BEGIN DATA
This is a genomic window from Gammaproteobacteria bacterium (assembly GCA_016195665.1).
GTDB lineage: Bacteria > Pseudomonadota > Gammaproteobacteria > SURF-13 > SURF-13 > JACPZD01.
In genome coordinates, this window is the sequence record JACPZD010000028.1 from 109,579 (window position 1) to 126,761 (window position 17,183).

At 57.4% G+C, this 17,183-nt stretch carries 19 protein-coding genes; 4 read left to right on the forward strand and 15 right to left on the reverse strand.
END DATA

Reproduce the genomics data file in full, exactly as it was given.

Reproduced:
This is a genomic window from Gammaproteobacteria bacterium (assembly GCA_016195665.1).
GTDB lineage: Bacteria > Pseudomonadota > Gammaproteobacteria > SURF-13 > SURF-13 > JACPZD01.
In genome coordinates, this window is the sequence record JACPZD010000028.1 from 109,579 (window position 1) to 126,761 (window position 17,183).

At 57.4% G+C, this 17,183-nt stretch carries 19 protein-coding genes; 4 read left to right on the forward strand and 15 right to left on the reverse strand.